Samsung Note 7 recall is perhaps the largest in history, but it's the right thing to do

We all heard of Samsung's announcement last week of halting sales of the Note 7. The reason was even scarier. And the corrective action is among the largest smartphone recalls in history, according to the Wall Street Journal. Turns out batteries sourced from supplier were evidently having a flaw. In a stiffly competitive market, there's no room for error. The industry will latch on to every possible opportunity to put down competition.


We all heard of Samsung's announcement last week of halting sales of the Note 7. The reason was concerning. And the corrective action is among the largest smartphone recalls in history, according to the Wall Street Journal. Turns out batteries sourced from its supplier were evidently having a flaw. In a stiffly competitive market, there's no room for error. The industry will latch on to every possible opportunity to put down competition.

In its official statement, Samsung said:

“Samsung is committed to producing the highest quality products and we take every incident report from our valued customers very seriously. In response to recently reported cases of the new Galaxy Note7, we conducted a thorough investigation and found a battery cell issue.

“To date (as of September 1) there have been 35 cases that have been reported globally and we are currently conducting a thorough inspection with our suppliers to identify possible affected batteries in the market. However, because our customers’ safety is an absolute priority at Samsung, we have stopped sales of the Galaxy Note7.

“For customers who already have Galaxy Note7 devices, we will voluntarily replace their current device with a new one over the coming weeks.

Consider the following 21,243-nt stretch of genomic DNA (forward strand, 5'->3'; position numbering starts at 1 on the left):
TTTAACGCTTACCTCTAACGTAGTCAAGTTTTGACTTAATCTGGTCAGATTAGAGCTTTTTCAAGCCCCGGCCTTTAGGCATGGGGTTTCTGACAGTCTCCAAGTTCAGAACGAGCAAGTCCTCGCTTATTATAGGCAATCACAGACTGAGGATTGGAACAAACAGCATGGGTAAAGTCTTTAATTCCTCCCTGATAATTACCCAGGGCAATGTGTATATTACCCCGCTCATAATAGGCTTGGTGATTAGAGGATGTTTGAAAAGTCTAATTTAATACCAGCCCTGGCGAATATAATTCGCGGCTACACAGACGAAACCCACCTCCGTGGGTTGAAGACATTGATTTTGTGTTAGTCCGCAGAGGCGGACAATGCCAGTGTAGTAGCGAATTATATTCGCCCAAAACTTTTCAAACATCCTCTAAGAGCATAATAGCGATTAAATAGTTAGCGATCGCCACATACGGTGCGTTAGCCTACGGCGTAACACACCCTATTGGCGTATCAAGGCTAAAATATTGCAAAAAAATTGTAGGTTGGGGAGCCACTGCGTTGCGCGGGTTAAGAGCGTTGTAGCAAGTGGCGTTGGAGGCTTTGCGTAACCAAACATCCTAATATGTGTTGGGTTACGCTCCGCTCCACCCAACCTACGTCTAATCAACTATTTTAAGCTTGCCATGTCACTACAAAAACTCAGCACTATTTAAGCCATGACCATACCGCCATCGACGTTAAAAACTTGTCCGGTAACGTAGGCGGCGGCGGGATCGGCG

“We acknowledge the inconvenience this may cause in the market but this is to ensure that Samsung continues to deliver the highest quality products to our customers. We are working closely with our partners to ensure the replacement experience is as convenient and efficient as possible.”

In this case, with the entity being Samsung, what better opportunity to come down all guns blazing? Not very long ago, Volkswagen had reached the top spot as the world's largest automaker. It was followed by praise for brilliance, superior engineering and more. What followed was unfortunate. Did we guess, in our wildest dreams that a huge scam was in the making? In less that 6 months, Toyota regained the lead position.

On Friday, I noticed a hilarious tweet by HTC USA.

https://twitter.com/HTCUSA/status/771766058772344832

That's welcome. We need a light hearted industry. But somehow it doesn't end at humour. It's evidently subtweeting. We'd agree it goes into desperate measures to boost sentiment, gain customer engagement and hopefully translate it into device sales. Would it help recall that a couple of years ago, the HTC One X had an instance of a device explosion in its home turf Taiwan? This doesn't make one right or the other wrong. Similarly, there are instances of other manufacturers who have faced a similar problem. There wouldn't be a single manufacturer that could claim a far superior track record. As it is popularly believed, you err on one, you err on all.

The problem lies in existing battery technologies. Whether we're aware of it or not, Lithium-ion batteries which account for most rechargeable devices in the market contain a flammable electrolyte under heavy pressure. It reacts with water to form Lithium hydroxide and hydrogen gas. Under exothermic conditions, this takes on an explosive identity. But there is hope. As research gets better, technologies would improve and bring about safer batteries to power smartphones.

All said and done, acknowledging a fault, and taking corrective action to prevent a larger catastrophe is the right thing to do. At the scale at which Samsung operates, each statistical quantity is far higher than most other manufacturers, and the costs to correct faults also increase. 35 incidents are significant, despite the minuscule nature of approximately 1 error in a million or less. It is still a higher statistical incidence compared to other manufacturers.

Finally, user safety is everyone's primary concern. And halting sales means even users in far fetched markets will not be able to buy devices that could have a faulty battery, and in turn prove costly. We would continue to review devices, advice users to opt in or opt out from buying a particular device. We may like the hardware of the Note 7. We may or may not like the OS on a particular device. We wouldn't know for sure till we've tested them. What we do know is we would continue to objectively praise and criticise Samsung for good and bad, respectively. But when a flaw creeps into the system and is identified, owned, and acted upon responsibly, then it's the sign of a responsible and sustainable identity.


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